Potential HIV Treatment on the Horizon
Special patient population produces new broadly neutralizing antibodies to defeat HIV.
A trio of broadly neutralizing antibodies (bNAbs) was able to fully suppress HIV in infected mice during a recent study.
Most individuals with HIV develop AIDS if the virus is not managed with antiretroviral therapy (ART). However, there is a small group of HIV-positive individuals—–referred to as elite controllers––whose immune systems are capable of defeating the virus.
Elite controllers manufacture bNAbs that can take down multiple forms of HIV. Using antibodies from 1 of these elite controllers, a study published in Science Translational Medicine revealed that a combination of 3 antibodies completely suppressed the virus in HIV-infected mice.
“Some people with HIV produce these antibodies, but most of the time the virus eventually escapes them through mutations in the antibody’s corresponding epitope,” said first author Natalia Freund.
The epitope is the part of the virus that an antibody attaches itself to allowing the virus to mutate, according to the investigators.
“Think of the relationship between the antibodies and the virus as an arms race that goes on and on,” Freund said. “By mutating, some of the virus may escape the antibodies and continue growing. Years later, the body may produce new broadly neutralizing antibodies against the escaped virus, which in turn may mutate and escape yet again.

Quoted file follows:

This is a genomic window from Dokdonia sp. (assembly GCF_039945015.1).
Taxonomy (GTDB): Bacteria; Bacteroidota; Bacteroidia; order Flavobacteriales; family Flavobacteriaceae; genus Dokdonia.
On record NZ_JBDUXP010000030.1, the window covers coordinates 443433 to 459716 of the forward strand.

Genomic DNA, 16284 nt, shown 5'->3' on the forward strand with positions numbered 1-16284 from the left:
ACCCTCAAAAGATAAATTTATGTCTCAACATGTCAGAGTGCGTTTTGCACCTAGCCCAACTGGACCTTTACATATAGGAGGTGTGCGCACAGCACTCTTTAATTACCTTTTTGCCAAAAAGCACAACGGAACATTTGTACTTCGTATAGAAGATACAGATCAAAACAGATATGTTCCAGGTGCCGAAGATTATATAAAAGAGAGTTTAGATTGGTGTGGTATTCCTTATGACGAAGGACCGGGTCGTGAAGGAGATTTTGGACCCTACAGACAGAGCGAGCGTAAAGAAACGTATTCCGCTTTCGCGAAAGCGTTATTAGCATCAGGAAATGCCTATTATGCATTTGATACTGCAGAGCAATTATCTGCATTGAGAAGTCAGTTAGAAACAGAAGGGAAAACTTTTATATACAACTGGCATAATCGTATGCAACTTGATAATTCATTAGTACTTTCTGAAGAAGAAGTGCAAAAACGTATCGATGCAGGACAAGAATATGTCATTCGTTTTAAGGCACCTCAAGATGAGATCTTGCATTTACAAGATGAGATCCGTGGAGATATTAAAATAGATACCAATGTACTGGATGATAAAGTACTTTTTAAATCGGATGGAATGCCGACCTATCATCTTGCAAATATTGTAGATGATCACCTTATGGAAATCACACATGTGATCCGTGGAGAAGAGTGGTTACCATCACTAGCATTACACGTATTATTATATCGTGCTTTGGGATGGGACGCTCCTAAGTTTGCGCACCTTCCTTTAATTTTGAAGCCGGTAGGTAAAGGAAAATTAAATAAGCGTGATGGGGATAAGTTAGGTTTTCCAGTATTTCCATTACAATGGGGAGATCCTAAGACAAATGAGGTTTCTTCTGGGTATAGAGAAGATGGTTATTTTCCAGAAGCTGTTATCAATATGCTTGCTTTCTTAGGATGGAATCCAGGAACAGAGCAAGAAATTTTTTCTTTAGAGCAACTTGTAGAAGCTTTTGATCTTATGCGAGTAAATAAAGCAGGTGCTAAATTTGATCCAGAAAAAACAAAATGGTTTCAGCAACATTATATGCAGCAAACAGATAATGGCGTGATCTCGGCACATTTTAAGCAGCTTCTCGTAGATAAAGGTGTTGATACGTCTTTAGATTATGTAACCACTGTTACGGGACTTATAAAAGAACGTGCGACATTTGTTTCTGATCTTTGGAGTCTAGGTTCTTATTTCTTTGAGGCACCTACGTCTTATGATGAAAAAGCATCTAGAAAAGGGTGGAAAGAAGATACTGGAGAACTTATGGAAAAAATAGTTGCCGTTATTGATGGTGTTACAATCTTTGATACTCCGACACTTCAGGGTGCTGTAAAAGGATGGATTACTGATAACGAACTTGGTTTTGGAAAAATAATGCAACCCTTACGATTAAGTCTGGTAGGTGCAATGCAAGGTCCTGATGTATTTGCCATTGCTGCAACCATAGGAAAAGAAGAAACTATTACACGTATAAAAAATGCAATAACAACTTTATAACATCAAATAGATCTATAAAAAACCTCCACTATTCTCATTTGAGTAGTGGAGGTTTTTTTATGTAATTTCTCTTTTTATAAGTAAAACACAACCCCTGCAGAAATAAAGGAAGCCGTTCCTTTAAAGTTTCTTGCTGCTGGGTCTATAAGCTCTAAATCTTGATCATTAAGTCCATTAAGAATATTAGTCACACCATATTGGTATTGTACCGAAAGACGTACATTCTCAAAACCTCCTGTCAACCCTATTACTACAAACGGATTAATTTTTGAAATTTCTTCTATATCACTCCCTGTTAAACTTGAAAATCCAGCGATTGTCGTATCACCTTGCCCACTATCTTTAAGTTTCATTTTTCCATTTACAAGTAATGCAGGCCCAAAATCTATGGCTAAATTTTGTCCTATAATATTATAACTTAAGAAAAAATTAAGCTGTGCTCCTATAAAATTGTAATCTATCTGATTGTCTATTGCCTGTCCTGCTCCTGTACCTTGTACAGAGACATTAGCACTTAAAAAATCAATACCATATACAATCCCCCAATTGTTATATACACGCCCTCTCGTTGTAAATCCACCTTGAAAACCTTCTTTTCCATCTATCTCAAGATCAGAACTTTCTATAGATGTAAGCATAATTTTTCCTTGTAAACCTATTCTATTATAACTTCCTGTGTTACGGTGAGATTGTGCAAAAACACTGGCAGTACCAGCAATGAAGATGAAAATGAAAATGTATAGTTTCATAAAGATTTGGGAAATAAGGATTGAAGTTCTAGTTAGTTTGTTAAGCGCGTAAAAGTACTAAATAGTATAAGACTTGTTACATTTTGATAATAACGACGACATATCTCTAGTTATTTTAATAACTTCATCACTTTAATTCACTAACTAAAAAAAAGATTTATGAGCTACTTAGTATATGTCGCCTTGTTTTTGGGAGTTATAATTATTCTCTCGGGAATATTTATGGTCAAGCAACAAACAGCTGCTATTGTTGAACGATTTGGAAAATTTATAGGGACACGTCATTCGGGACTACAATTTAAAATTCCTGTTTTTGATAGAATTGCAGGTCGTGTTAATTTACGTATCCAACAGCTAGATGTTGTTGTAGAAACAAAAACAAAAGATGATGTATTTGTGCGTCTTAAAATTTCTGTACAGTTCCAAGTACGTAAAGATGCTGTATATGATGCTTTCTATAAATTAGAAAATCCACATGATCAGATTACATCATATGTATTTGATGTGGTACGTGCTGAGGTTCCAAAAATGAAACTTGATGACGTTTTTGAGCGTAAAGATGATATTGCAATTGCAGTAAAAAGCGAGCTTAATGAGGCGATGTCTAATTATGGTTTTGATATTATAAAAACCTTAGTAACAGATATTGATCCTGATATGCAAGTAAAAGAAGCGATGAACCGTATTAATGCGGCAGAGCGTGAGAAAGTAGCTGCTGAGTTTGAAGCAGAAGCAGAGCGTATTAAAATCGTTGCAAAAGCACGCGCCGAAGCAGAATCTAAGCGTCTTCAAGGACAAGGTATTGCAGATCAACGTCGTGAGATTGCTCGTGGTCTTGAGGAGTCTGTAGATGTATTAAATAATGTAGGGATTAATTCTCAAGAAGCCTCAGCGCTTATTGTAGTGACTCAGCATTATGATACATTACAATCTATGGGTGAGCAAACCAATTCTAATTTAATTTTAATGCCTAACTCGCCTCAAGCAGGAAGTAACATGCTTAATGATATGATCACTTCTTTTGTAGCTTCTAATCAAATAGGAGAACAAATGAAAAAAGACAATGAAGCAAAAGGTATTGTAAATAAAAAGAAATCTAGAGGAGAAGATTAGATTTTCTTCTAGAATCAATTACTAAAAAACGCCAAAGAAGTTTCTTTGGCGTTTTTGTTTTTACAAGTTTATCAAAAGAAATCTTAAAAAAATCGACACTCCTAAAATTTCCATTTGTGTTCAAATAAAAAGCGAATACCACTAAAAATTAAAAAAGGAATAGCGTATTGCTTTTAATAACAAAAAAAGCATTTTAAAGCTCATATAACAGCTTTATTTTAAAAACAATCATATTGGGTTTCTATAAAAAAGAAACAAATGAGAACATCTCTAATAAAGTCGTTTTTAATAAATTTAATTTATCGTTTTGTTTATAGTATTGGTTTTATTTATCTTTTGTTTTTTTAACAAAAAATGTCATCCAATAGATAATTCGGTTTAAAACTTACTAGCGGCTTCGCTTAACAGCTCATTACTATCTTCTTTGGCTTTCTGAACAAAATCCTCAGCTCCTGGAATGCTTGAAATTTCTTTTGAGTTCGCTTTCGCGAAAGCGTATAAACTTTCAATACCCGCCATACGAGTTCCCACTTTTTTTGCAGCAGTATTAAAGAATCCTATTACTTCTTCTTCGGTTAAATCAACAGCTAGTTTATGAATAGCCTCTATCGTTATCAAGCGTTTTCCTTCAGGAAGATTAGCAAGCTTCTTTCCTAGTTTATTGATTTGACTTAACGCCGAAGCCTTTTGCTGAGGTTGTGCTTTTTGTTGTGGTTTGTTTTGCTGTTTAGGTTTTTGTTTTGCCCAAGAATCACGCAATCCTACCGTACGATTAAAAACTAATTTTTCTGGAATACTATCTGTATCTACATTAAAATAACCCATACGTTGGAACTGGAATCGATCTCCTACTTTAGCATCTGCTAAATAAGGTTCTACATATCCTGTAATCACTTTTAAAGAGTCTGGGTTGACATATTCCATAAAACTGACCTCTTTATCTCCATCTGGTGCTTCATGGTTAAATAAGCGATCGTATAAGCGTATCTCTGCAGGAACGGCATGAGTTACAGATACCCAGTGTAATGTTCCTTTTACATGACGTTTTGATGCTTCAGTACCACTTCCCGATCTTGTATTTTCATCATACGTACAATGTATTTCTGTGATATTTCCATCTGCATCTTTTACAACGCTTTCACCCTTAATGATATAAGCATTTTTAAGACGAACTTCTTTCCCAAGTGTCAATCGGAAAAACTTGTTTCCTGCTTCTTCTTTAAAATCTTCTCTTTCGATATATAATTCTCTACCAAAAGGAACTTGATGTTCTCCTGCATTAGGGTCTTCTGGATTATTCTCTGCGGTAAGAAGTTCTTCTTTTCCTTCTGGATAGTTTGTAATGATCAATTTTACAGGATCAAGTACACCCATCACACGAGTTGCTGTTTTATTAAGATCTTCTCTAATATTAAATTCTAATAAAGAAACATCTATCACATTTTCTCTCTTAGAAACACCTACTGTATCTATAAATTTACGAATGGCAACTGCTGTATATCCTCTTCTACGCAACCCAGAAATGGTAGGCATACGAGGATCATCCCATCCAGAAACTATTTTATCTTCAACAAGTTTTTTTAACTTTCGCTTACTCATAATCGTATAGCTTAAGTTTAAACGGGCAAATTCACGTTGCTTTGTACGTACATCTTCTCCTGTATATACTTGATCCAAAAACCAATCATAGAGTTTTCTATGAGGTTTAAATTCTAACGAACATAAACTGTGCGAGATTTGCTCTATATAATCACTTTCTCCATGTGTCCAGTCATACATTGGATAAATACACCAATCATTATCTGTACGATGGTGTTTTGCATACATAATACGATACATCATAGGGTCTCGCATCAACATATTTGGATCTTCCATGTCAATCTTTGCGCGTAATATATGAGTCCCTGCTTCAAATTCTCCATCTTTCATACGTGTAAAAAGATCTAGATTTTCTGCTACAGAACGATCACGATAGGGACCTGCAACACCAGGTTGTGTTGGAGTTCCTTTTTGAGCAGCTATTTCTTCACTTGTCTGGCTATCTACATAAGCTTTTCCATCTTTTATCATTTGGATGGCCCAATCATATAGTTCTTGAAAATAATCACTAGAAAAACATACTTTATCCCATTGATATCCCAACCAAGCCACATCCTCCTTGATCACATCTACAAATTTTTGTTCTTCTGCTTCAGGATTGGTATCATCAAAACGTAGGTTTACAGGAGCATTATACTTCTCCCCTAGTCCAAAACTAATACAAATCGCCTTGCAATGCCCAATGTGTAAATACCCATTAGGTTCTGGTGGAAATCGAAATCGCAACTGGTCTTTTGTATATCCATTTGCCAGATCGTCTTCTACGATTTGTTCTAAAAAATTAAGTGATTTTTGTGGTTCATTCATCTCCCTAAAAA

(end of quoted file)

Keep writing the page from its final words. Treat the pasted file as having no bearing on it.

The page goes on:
“What we’ve shown in this study is that after several rounds of escape from these particular antibodies, the virus seems to run out of options. In this particular case, HIV eventually loses this arms race.”
The immune system of an elite controller can defeat the virus by producing new bNAbs, as well as cytotoxic T cells.
Included in the study was a patient with HIV who had been working with the team for 10 years. At least 3 decades ago, the patient was infected with HIV, and since then developed 3 different types of antibodies that bind to 3 different sites on the virus, according to the authors.
In the study, mice infected with HIV—–whose immune systems had been modified to more closely resemble those of humans––were administered BG18, NC37, and BG1. Three weeks after the bNAbs were administered, the results of the study showed that the combination rendered the virus undetectable in two-thirds of the mice.
“This study validates the approach of using 3 different antibodies to control HIV infection, pointing the way toward a potential new treatment for people infected with HIV,” Freund concluded.